Much of the addictive power of nicotine in humans may be attributable to learned contextual associations, such that these secondary cues become potent predictive incentives for both maintaining and driving relapse to drug use, even after long periods of abstinence. Here, I review the evidence that chronic nicotine in vivo can induce persistent neuronal changes in excitability within the hippocampal circuitry, with a specific emphasis on the dentate gyrus as an initiator of drug use. The relevance of these early homeostatic (can be fully reversed by acute application of nicotine) neuroadaptations on withdrawal from nicotine is then related to known cognitive deficits also produced following chronic nicotine. I briefly discuss how the hippocampus may influence other parts of the reward circuitry to affect chronic drug use and how periods of drug cessation and/or withdrawal may convert these short-term changes into permanent alterations within the brain that may drive craving and/or relapse many years of abstinence.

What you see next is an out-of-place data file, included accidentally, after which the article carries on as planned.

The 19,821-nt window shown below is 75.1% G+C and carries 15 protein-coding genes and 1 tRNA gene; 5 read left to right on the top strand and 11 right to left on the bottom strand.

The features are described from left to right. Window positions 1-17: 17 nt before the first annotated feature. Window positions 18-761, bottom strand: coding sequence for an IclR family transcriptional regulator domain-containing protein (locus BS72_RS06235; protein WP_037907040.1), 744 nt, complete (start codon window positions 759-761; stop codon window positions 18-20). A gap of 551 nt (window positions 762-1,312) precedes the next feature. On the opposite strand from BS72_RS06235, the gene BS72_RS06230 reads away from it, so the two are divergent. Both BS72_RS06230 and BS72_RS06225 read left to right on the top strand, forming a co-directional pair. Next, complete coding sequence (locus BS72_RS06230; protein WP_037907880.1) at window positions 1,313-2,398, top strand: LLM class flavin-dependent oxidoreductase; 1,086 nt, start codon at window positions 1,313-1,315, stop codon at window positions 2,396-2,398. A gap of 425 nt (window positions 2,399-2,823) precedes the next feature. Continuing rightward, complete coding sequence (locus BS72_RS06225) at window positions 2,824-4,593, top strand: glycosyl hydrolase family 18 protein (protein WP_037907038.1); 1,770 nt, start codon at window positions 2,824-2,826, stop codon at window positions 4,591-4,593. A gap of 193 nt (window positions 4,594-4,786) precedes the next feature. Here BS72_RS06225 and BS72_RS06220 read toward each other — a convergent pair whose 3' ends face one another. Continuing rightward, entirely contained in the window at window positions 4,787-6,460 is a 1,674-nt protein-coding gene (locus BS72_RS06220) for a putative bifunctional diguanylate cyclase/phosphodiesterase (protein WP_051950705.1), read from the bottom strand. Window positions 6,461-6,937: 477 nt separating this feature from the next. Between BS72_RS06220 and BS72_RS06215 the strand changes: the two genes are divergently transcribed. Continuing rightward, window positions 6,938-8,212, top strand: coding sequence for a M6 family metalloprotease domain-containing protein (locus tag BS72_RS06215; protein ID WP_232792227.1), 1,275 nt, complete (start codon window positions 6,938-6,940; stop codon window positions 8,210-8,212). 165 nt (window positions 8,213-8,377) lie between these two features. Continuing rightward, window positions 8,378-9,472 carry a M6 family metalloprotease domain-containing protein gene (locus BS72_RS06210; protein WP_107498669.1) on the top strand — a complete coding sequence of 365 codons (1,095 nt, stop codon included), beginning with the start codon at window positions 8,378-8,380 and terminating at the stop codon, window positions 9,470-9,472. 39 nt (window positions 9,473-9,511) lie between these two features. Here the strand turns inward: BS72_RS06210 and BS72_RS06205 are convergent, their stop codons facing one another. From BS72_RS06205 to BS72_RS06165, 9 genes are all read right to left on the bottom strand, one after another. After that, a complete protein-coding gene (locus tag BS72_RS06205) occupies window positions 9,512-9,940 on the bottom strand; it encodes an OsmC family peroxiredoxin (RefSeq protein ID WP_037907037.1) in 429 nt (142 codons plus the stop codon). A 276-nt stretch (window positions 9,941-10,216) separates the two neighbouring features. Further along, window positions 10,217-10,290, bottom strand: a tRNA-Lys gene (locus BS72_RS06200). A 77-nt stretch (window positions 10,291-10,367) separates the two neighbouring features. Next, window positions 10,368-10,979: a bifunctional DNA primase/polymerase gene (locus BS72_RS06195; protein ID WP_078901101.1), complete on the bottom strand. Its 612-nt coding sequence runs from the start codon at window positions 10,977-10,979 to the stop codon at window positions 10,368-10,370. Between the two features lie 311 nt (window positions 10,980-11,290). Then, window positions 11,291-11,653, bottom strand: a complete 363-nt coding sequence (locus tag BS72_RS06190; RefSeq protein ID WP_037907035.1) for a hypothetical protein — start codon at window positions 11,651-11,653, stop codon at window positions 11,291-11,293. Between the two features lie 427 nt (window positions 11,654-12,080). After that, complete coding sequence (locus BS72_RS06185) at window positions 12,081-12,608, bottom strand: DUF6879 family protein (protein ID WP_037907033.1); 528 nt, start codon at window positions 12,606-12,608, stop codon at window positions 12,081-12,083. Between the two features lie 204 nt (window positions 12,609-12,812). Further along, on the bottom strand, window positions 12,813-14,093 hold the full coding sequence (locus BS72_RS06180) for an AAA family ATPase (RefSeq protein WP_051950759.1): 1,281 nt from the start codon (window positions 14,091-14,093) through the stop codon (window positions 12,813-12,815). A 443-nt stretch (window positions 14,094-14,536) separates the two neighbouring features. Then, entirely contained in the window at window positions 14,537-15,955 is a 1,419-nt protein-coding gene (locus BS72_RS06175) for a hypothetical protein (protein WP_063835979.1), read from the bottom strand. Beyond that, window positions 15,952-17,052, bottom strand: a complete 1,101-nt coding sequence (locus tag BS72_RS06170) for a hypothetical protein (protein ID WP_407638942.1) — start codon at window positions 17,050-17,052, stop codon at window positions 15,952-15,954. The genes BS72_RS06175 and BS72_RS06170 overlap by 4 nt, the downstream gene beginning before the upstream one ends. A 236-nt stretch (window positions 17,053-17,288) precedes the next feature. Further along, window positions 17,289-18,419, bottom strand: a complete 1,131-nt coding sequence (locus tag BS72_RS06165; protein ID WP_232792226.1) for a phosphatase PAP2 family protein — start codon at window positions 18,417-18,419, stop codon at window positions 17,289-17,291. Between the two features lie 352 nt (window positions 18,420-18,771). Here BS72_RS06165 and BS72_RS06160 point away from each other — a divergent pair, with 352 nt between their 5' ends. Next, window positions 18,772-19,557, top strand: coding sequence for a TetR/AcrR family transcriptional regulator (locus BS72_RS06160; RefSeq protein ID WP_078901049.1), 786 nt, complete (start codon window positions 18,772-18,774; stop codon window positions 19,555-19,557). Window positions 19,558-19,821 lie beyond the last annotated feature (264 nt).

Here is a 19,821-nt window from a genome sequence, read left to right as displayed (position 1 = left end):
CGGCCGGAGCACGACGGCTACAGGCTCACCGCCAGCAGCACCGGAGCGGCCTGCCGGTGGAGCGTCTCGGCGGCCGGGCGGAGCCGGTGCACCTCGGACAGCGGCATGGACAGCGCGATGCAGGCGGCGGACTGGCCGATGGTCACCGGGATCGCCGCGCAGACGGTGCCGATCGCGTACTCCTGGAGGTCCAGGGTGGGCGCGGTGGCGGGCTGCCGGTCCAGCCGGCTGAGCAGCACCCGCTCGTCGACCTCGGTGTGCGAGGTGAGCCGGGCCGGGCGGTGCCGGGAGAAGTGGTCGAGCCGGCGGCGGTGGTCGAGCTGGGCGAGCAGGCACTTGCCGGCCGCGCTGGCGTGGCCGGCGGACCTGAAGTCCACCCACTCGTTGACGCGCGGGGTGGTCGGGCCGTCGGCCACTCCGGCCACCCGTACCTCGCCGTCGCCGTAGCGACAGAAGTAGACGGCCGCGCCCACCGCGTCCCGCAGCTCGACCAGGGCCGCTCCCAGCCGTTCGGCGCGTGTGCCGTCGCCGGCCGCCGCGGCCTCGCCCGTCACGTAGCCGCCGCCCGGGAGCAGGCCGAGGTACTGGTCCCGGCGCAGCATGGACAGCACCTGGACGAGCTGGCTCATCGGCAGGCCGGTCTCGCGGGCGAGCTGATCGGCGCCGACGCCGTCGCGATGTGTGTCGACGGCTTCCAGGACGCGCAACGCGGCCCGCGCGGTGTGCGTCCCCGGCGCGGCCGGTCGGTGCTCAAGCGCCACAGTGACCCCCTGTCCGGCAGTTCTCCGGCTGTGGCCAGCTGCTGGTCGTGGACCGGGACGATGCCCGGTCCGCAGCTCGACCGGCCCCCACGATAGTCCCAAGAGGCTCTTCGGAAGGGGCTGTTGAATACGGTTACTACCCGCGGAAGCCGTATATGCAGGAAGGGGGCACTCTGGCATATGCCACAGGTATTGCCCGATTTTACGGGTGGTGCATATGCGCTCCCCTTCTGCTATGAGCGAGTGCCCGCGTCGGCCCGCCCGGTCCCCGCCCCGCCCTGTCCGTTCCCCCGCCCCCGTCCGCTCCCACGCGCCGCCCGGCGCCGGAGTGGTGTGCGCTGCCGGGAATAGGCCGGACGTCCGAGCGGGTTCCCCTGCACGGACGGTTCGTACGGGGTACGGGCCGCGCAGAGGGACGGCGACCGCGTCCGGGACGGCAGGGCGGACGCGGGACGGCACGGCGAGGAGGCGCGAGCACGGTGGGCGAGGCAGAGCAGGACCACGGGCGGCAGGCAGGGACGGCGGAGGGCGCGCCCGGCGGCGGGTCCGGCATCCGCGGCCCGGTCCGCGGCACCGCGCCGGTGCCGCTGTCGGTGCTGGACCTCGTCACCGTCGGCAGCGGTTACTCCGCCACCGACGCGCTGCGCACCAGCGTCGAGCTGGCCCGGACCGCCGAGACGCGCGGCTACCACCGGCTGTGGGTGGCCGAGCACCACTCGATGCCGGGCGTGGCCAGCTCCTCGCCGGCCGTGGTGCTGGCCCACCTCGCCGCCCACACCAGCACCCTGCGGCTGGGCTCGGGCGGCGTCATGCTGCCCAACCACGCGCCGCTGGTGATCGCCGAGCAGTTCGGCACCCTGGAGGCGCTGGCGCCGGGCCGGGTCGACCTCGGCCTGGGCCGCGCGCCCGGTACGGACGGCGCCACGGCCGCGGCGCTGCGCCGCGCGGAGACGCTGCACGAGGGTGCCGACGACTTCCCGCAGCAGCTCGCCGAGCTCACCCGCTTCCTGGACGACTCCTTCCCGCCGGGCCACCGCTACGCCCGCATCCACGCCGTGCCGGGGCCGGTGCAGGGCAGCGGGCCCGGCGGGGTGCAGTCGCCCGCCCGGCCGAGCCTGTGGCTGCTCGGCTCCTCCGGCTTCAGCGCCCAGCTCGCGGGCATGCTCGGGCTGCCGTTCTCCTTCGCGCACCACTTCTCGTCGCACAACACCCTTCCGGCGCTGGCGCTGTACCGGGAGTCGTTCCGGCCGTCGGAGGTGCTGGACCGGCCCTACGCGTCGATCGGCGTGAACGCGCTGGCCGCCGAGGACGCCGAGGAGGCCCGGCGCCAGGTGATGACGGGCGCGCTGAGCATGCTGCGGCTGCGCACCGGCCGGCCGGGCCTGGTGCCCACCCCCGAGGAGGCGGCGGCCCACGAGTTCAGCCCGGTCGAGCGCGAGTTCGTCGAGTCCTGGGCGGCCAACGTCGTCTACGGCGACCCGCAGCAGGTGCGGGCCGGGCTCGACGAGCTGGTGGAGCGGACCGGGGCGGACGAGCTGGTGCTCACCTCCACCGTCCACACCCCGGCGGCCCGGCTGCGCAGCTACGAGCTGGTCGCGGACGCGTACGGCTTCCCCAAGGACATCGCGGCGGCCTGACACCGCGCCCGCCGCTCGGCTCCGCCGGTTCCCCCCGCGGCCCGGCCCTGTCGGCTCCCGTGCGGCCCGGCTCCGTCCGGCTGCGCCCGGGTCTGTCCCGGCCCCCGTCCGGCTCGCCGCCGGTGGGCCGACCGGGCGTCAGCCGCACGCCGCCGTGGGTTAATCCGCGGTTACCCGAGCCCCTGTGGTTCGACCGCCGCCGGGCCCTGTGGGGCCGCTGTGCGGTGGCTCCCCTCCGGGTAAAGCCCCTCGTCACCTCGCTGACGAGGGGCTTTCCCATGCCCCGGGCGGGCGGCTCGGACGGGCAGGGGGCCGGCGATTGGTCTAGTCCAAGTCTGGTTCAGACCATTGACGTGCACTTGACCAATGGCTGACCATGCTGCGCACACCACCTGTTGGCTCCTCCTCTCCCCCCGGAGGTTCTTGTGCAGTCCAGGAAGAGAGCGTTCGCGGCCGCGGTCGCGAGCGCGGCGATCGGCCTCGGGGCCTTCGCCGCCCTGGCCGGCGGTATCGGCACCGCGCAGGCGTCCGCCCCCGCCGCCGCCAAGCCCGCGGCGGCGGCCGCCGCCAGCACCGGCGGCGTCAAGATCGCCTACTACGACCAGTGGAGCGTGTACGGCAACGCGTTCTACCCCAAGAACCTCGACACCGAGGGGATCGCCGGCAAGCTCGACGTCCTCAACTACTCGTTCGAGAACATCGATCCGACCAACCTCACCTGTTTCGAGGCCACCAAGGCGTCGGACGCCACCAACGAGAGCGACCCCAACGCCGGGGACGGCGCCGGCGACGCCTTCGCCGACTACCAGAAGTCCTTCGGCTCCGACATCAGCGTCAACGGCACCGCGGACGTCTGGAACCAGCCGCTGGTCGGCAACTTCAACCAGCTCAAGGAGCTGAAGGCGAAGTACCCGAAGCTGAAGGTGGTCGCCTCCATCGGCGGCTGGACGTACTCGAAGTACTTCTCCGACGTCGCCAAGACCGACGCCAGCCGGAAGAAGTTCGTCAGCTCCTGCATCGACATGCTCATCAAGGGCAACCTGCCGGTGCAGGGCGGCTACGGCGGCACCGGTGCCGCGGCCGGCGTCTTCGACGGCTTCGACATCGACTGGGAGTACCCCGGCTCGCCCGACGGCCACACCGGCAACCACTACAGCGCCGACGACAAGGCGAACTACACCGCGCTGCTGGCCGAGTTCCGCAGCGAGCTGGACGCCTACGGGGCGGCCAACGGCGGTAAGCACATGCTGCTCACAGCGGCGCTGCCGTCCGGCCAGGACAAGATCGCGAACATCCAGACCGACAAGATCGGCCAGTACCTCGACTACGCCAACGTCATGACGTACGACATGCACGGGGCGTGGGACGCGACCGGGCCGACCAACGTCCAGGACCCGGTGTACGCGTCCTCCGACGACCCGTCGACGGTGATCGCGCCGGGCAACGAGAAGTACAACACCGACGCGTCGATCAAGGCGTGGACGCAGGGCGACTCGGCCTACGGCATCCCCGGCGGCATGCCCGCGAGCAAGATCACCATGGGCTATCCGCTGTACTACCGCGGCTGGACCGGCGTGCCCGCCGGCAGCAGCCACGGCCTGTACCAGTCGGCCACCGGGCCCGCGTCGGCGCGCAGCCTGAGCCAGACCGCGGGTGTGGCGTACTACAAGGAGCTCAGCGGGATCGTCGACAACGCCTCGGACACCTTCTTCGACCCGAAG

©2011 by Walter de Gruyter Berlin Boston